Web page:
The discharge end 7 of drum 5 has a cooling section 40 in which the temperature of the particles is cooled to the range of about 120°-160° F. This facilitates handling of the finished pellets by eliminating stickyness and dust that often forms when the pellets reach ambient temperature. The shape of lifting flights 41 in section 40 is different from that of the flights 22 in the rest of drum 5. Flights 41 have a generally C-shaped or semicircular cross section that causes them to distribute falling particles generally uniformly throughout cooling section 40, except where the particles hit plate 28 and are deflected away from the exposed tips of the flights. Outside air is drawn into end 7 and is forced through drum 5 and out end 6 in any conventional manner. This cools the particles that fall over rim 9 on to screen 13 to a temperature lower than the average operating temperature in drum 5.
The full sized sulfur pellets that do not pass through screen 13 are not returned to drum 5, and they must be replaced with seed or nuclei particles to keep the system operating continuously. These small particles can be produced in drum 5 by intermittantly raising the temperature of bed 10 by at least about 40° F. for brief periods. When the temperature of bed 10 is raised to the range of about 160°-220° F., the liquid sulfur sprayed on the falling particles in zone 32 will not completely solidify immediately. The sprayed sulfur coating will remain slightly soft or plastic on the surface of the particles. As the particles with this plastic coating are tumbled in bed 10, the abrading action of the other particles will rub or break off small pieces of this soft coating having a diameter in the size range of about 0.1 to 1.0 m.m. After the broken-off pieces solidify, they become the seed nuclei of the system. The temperature of bed 10 need be raised for only about 2% of the time to produce sufficient seed nuclei to keep the system operating continuously. For example, in an installation producing twenty long tons per hour of sulfur pellets, the temperature of bed 10 was raised about 40° F. for about ten minutes every eight hours of drum operating time and sufficient seed nuclei were produced.
It has thus been shown that by the practice of this invention solid sulfur pellets can be produced continuously by spraying molten sulfur into a curtain 24 of falling particles that were lifted from a rotating bed 10 of particles. The temperature of the bed and of the curtain of falling particles are lowered to the temperature ranges that result in quality pellets without spraying water directly on the bed or into the falling curtain. Instead water is sprayed into a separate and distinct curtain 25 of falling particles at a location spaced from the first curtain 24. This prevents the water spray from interfering with the adhesion or shape of the molten sulfur coating the surface of the sprayed particles. Breakage of particles is reduced by plate 28. Dust emissions are controlled by classifying dust particles to one side of the particle return stream at entrance end 6, and then spraying that side of the stream with molten sulfur. This greatly enlarges the size of the dust particles by coating them with sulfur. Seed nuclei are generated economically without lowering the quality of the final pellets by intermittantly raising the temperature of bed 10 to a level that keeps the coating on the freshly sprayed particles plastic for only a short time. This permits the abrasion between particles tumbling in bed 10 to scrape off small pieces of sulfur that solidify into the seed nuclei.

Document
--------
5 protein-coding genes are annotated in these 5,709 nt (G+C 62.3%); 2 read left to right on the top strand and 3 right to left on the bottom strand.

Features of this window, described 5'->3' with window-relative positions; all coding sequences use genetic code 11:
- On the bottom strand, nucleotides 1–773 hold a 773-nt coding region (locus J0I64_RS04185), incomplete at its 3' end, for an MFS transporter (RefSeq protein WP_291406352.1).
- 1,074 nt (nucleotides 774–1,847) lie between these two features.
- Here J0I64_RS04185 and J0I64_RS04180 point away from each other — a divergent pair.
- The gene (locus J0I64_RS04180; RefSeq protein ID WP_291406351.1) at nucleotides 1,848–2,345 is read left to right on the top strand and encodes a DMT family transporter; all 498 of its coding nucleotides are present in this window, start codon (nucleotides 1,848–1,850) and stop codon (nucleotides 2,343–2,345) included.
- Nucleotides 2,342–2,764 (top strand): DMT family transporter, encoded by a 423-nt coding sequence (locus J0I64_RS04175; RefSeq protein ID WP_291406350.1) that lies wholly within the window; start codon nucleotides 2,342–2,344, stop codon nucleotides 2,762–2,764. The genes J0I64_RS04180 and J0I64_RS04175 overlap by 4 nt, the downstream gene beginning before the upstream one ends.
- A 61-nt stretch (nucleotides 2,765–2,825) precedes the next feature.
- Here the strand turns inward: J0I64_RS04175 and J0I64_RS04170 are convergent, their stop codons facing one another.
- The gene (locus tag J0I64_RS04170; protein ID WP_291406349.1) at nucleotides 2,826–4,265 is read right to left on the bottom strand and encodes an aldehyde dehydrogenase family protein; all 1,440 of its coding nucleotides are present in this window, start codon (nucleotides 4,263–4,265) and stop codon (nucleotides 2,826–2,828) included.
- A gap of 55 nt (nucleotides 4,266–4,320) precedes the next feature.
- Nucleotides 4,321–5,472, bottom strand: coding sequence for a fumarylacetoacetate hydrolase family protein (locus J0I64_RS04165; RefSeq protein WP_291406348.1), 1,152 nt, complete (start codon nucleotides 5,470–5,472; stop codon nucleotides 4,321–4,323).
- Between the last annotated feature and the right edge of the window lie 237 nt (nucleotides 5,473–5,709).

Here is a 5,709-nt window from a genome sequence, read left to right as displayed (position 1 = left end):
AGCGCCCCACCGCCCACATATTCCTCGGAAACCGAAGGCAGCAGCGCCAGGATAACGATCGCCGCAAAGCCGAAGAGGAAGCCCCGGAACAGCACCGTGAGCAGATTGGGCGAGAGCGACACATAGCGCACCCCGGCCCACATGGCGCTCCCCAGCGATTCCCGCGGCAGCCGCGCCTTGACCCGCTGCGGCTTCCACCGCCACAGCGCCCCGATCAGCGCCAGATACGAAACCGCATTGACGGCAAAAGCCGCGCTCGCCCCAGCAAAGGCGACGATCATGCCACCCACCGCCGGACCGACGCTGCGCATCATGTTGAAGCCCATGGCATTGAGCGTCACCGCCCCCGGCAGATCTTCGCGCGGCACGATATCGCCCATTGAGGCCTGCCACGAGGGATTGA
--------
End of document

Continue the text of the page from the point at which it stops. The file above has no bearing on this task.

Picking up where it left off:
While the present invention has been described with reference to particular embodiments, it is not intended to illustrate or describe herein all of the equivalent forms or ramifications thereof. Also, the words used are words of description rather than limitation, and various changes may be made without departing from the spirit or scope of the invention disclosed herein. It is intended that the appended claims cover all such changes as fall within the true spirit and scope of the invention.
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|U.S. Classification||264/37.29, 264/117, 425/222|
|International Classification||C01B17/10, B01J2/12|
|Cooperative Classification||B01J2/12, C01B17/10, C01B17/0237, C01B17/0216|
|European Classification||B01J2/12, C01B17/10|
|Apr 7, 1986||FPAY||Fee payment|
Year of fee payment: 4
|May 15, 1990||REMI||Maintenance fee reminder mailed|
|Jul 9, 1990||FPAY||Fee payment|
Year of fee payment: 8
|Jul 9, 1990||SULP||Surcharge for late payment|
|Jul 16, 1990||AS||Assignment|
Owner name: PROCOR SULPHUR SERVICES INC., ALBERTA
Free format text: ASSIGNMENT OF ASSIGNORS INTEREST.;ASSIGNOR:PROCOR LIMITED;REEL/FRAME:005360/0542
Effective date: 19900101
|May 17, 1994||REMI||Maintenance fee reminder mailed|
|Oct 9, 1994||LAPS||Lapse for failure to pay maintenance fees|
|Dec 20, 1994||FP||Expired due to failure to pay maintenance fee|
Effective date: 19941012